Bernoulli family

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Current region Basel, Switzerland
Place of origin Antwerp, Belgium

The Bernoulli family (German pronunciation: [bɛʁˈnʊli][1]) of Basel is a patrician family, notable for having produced eight mathematically gifted academics who, between them, contributed to the foundations of applied mathematics and physics during the early modern period. Originally from Antwerp, Belgium, they moved to Basel and gained Swiss citizenship in 1620.[2] The family was related by marriage to the prominent French academic dynasty, Curie family through Johann Bernoulli (1667–1748). While their origin in Antwerp is certain, proposed connections with the Dutch family Bornouilla, Bernoullie or the Castilian family de Bernuy (Bernoille, Bernouille) are uncertain.[2]

The first known member of the family was Leon Bernoulli (d. 1561), a doctor in Antwerp, at that time part of the Spanish Netherlands. His son, Jacob, emigrated to Frankfurt am Main in 1570 to escape from the Spanish persecution of the Protestants. Jacob's grandson, a spice trader, also named Jacob, moved to Basel, Switzerland in 1620, and was granted Basel citizenship in 1622.[2] His son, Niklaus (Nicolaus, 1623–1708), Leon's great-great-grandson, married Margarethe Schönauer. Niklaus had four sons, of which Johann and Hieronymus became the progenitors of the "greater" and the "lesser" branch of the family, respectively. The four sons of Niklaus were:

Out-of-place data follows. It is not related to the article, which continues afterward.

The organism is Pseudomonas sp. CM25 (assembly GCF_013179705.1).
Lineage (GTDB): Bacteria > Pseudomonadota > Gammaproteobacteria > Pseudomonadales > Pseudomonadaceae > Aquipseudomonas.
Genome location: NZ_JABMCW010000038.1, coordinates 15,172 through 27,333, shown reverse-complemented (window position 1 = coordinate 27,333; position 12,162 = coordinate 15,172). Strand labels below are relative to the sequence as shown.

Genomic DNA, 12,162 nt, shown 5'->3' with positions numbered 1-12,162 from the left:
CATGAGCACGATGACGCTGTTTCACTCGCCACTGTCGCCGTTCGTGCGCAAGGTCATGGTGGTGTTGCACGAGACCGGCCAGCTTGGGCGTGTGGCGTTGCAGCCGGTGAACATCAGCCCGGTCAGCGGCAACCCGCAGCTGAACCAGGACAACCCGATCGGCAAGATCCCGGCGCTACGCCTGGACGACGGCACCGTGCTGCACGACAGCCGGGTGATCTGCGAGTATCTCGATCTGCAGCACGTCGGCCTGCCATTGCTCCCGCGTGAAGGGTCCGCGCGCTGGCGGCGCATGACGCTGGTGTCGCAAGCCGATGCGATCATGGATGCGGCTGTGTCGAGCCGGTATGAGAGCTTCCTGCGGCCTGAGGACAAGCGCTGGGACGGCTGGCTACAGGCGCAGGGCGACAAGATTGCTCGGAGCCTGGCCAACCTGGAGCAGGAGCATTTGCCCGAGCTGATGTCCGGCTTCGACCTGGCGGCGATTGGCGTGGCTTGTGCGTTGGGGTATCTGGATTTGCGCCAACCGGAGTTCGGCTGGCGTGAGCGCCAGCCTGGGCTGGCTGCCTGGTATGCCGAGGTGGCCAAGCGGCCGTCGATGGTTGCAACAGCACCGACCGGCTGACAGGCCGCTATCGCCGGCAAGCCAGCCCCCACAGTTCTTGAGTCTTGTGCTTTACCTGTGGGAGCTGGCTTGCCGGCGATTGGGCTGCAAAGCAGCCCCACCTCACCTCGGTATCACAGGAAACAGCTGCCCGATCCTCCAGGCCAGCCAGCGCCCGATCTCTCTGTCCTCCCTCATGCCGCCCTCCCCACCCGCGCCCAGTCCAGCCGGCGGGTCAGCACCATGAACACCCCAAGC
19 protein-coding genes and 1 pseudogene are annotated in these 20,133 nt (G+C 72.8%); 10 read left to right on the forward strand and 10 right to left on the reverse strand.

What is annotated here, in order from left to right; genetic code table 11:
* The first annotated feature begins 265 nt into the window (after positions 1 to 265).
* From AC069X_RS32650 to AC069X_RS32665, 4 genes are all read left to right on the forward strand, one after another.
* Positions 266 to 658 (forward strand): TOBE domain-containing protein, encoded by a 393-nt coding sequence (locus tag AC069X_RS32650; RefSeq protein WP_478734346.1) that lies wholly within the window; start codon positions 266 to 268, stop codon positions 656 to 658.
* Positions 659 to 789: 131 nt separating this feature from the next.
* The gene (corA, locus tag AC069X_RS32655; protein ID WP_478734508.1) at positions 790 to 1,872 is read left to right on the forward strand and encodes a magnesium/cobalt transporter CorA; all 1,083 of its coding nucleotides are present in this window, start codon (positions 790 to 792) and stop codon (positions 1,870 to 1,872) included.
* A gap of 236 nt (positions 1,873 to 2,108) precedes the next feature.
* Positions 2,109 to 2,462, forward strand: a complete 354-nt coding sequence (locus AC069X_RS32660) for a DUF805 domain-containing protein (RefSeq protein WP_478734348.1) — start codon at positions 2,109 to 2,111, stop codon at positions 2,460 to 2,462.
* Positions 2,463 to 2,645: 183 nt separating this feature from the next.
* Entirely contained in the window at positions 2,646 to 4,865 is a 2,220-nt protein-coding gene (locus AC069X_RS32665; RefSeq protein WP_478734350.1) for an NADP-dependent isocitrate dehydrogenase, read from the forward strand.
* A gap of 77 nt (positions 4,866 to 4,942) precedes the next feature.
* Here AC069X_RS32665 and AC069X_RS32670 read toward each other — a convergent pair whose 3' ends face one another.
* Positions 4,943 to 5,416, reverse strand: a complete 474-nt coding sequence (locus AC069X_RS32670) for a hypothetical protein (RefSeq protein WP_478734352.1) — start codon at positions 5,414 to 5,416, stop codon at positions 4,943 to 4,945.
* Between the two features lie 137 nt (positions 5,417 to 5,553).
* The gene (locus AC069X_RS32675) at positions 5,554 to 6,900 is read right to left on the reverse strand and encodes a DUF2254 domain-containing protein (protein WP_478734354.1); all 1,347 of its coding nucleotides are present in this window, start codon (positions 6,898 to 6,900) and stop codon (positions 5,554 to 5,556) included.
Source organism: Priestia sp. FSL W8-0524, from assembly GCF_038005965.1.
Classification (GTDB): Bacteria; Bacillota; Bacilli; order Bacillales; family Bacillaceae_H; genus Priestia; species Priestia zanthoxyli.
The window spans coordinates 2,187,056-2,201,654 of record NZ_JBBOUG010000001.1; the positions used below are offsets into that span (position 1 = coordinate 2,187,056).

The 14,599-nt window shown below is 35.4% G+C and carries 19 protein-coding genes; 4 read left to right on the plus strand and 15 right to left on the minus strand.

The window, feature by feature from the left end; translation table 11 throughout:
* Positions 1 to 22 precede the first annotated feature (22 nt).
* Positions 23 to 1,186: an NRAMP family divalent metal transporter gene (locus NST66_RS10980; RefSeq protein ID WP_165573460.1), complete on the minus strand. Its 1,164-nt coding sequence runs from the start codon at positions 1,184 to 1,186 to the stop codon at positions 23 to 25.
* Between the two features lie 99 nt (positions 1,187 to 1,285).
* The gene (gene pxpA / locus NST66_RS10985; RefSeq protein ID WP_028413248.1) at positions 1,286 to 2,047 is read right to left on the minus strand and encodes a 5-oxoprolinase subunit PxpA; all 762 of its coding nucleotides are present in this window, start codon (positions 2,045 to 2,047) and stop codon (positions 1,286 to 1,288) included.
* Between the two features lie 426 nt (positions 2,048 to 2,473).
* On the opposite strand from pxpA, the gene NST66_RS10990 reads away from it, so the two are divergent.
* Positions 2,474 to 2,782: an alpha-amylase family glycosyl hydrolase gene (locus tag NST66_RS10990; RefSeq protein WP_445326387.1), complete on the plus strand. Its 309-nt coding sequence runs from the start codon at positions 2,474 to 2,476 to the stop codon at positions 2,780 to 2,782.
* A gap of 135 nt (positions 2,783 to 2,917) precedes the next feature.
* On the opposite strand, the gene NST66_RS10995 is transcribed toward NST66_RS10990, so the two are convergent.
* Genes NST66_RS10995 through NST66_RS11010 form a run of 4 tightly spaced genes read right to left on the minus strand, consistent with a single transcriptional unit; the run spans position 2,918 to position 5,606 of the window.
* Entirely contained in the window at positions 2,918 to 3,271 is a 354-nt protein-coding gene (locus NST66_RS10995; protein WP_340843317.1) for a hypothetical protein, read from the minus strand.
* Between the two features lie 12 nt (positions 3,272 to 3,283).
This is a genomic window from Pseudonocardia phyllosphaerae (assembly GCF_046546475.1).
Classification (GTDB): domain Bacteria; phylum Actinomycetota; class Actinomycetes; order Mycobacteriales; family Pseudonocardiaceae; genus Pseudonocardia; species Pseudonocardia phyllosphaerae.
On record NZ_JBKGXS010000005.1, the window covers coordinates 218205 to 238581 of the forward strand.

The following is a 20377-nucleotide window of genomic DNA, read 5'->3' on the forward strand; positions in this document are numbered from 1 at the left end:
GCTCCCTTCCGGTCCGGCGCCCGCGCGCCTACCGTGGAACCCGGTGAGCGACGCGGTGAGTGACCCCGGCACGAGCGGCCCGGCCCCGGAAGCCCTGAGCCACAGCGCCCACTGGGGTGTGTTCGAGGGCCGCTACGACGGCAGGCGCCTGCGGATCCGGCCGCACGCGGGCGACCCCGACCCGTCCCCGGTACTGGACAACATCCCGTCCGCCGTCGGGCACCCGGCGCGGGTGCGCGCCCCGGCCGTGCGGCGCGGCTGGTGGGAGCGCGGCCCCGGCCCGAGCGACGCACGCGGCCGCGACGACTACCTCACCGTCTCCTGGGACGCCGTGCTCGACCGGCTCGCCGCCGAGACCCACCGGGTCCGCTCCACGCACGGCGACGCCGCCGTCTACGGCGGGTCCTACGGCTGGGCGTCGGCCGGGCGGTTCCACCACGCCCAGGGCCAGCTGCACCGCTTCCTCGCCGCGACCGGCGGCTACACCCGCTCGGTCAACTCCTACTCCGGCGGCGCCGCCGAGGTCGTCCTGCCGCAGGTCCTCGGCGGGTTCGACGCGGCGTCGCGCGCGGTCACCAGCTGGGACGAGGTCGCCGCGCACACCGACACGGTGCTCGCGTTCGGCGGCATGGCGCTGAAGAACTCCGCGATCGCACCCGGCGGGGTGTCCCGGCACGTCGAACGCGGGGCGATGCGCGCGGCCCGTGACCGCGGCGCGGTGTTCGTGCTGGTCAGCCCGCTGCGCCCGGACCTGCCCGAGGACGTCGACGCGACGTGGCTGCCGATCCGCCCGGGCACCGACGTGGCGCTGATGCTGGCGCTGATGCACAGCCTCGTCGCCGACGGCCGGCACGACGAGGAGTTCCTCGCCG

In addition to those mentioned above, the Bernoulli family produced many notable artists and scientists, in particular, a number of famous mathematicians in the 18th century:

The surname survives in Switzerland, with ten entries in the white pages for the city of Basel as of 2018.[3]

Named for members of the family

See also


  1. ^ German pronunciation from Mangold, Max (1990) Duden — Das Aussprachewörterbuch. 3. Auflage. Mannheim/Wien/Zürich, Dudenverlag. In a tradition going back to the 18th century ( Tronson du Coudray, L'artillerie nouvelle, 1773, p. 195), the name was spelled Bernouilli in France, and accordingly given the French pronunciation of [bɛʁnuˈji]. This is no longer the case, and the name is now spelled in the original form Bernoulli also in French-language context. Rue Bernoulli in Paris 8 was named rue Bernouilli in 1867 and renamed to the correct spelling in 1994 ( Bernoulli crater was spelled Bernouilli in the moon atlas by Beer & Mädler (1836), and hence adopted as the official name by the IAU in 1935; the IAU changed the official name to Bernoulli in 2003. The French submarine Bernouilli (1906) was named for Daniel Bernoulli.
  2. ^ a b c René Bernoulli-Sutter: Bernoulli family in German, French and Italian in the online Historical Dictionary of Switzerland, 2004.
  3. ^
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External links

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